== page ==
Are you thinking about having your child try out for a new team? The tryout actually begins with your first contact — the initial email, phone call, or face-to-face meeting. How you handle this is critical.
I’m currently going through this process as I start building my 11u Spiders roster for the 2019 season. I can tell you first hand that it helps tremendously when a parent is prepared and provides the information that I want without asking.
Here is a checklist of things to consider when presenting your child to a prospective coach…
1. Provide the Important Bio Details
There are a few things the prospective coach will need to know. It helps if you provide these things without him even asking.
- Player Name
- Player Age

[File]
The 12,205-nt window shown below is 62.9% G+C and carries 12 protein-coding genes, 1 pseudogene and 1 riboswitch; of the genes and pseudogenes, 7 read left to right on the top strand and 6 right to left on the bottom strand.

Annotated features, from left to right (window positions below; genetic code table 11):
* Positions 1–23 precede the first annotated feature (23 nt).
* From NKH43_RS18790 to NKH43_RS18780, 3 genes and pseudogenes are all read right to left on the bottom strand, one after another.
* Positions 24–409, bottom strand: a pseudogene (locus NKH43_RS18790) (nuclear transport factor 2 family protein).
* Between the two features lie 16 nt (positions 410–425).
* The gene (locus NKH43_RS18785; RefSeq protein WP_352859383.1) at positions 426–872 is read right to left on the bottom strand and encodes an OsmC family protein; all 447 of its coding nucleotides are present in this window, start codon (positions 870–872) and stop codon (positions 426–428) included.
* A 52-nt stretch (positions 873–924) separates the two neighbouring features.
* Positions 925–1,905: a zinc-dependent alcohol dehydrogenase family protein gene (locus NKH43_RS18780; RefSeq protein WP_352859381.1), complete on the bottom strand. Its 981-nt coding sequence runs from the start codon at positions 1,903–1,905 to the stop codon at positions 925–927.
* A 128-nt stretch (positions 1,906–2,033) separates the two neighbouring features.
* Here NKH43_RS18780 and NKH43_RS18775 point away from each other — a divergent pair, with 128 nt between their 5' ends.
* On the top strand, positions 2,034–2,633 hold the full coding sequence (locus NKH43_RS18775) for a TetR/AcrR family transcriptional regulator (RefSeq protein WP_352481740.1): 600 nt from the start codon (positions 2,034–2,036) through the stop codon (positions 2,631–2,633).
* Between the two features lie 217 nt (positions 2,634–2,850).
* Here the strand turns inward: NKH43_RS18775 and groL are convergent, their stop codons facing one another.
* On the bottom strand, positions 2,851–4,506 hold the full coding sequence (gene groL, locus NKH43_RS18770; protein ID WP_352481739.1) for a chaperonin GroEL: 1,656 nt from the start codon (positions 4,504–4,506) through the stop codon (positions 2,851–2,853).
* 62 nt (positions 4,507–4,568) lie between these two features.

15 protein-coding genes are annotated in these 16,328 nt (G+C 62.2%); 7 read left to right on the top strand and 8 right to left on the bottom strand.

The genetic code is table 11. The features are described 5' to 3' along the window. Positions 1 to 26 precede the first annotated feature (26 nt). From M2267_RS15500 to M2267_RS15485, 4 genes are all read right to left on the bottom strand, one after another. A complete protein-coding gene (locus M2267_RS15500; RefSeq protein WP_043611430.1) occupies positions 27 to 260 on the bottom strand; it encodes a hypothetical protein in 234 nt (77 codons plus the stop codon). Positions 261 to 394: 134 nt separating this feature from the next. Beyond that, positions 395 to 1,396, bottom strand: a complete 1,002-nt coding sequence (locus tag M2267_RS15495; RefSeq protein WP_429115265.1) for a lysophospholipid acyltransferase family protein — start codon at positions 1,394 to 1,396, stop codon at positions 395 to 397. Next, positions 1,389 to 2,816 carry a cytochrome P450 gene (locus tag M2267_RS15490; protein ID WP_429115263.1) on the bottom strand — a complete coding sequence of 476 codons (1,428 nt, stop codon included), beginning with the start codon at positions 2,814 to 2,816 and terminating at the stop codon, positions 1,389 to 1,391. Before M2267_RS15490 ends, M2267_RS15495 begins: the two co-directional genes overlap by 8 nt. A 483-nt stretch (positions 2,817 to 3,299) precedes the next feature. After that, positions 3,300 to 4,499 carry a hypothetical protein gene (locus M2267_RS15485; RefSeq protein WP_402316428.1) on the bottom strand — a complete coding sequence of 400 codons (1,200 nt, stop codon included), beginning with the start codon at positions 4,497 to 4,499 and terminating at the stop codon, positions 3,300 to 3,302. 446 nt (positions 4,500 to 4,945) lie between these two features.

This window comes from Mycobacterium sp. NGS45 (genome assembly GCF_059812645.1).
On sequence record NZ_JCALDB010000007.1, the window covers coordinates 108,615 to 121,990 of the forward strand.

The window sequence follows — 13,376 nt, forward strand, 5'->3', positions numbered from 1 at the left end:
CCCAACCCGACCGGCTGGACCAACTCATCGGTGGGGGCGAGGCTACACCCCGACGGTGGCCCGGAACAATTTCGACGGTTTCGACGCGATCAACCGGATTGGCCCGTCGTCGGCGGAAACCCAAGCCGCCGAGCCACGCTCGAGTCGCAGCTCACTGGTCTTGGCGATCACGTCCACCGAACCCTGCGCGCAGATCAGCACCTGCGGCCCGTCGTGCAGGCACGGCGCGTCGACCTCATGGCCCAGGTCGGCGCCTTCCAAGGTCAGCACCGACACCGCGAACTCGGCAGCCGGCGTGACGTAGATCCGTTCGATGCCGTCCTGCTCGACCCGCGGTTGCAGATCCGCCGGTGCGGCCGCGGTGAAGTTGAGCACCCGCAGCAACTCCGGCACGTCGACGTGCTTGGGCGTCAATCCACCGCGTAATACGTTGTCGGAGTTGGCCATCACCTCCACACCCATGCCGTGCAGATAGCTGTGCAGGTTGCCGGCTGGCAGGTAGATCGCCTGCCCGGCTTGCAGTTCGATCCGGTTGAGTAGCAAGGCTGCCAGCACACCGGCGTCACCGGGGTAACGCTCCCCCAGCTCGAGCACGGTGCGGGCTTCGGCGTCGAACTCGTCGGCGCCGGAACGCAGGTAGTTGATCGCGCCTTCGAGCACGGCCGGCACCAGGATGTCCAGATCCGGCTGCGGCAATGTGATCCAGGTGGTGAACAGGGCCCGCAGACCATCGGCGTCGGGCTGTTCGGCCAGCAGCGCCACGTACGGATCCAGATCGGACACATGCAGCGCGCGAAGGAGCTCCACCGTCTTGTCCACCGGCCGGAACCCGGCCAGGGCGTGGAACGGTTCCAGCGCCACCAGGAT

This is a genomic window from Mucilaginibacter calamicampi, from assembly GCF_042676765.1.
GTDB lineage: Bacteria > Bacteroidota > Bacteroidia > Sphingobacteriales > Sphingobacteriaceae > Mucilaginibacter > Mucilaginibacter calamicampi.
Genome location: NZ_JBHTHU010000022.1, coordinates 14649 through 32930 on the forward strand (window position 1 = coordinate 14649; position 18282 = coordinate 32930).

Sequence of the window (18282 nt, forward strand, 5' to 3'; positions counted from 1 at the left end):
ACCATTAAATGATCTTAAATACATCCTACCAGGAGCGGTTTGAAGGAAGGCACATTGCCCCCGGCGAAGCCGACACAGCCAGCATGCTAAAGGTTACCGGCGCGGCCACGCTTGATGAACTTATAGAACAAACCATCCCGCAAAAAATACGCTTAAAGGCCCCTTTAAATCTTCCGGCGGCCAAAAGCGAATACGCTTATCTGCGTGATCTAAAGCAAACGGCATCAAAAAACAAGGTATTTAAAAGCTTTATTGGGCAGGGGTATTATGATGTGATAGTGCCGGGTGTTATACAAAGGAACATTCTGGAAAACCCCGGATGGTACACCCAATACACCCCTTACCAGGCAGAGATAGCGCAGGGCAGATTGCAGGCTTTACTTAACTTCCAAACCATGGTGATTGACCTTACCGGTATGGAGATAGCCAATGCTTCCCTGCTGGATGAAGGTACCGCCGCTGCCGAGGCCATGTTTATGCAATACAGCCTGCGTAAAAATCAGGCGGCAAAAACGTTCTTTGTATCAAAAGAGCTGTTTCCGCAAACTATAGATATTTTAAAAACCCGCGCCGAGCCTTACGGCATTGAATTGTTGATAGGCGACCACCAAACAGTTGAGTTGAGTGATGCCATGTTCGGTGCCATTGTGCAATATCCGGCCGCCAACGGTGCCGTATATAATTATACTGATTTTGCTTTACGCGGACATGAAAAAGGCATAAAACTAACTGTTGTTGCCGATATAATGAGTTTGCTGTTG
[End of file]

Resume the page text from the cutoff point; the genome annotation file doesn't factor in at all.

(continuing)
- Current Team
- Home City
- Current or Future High School
I want to know whether your child is a potential fit. Basic things like age and city will help me know whether I should shut it down immediately. Is your child too old or too young for my team? Do you live so far away it would never work?
If I know your child’s name and current team, I can usually do a great deal of research without a tryout. Most teams use Gamechanger, and I can look at how you’ve been used, what positions you’re playing, where you’re hitting in the lineup, and how you’re performing.
If you play for a team that is at a lower level than mine, I’ll want to be sure that you’re a top performer on your current team. Positions played and spot in lineup help, but they aren’t everything since I understand that your coach may misuse you. But stats — while they can mislead in small sample sizes — don’t lie over the long haul.
Your future high school is helpful to know even for the younger ages. If possible, it’s always nice to have multiple players who plan to play together as they get older. Not required, but a nice-to-know.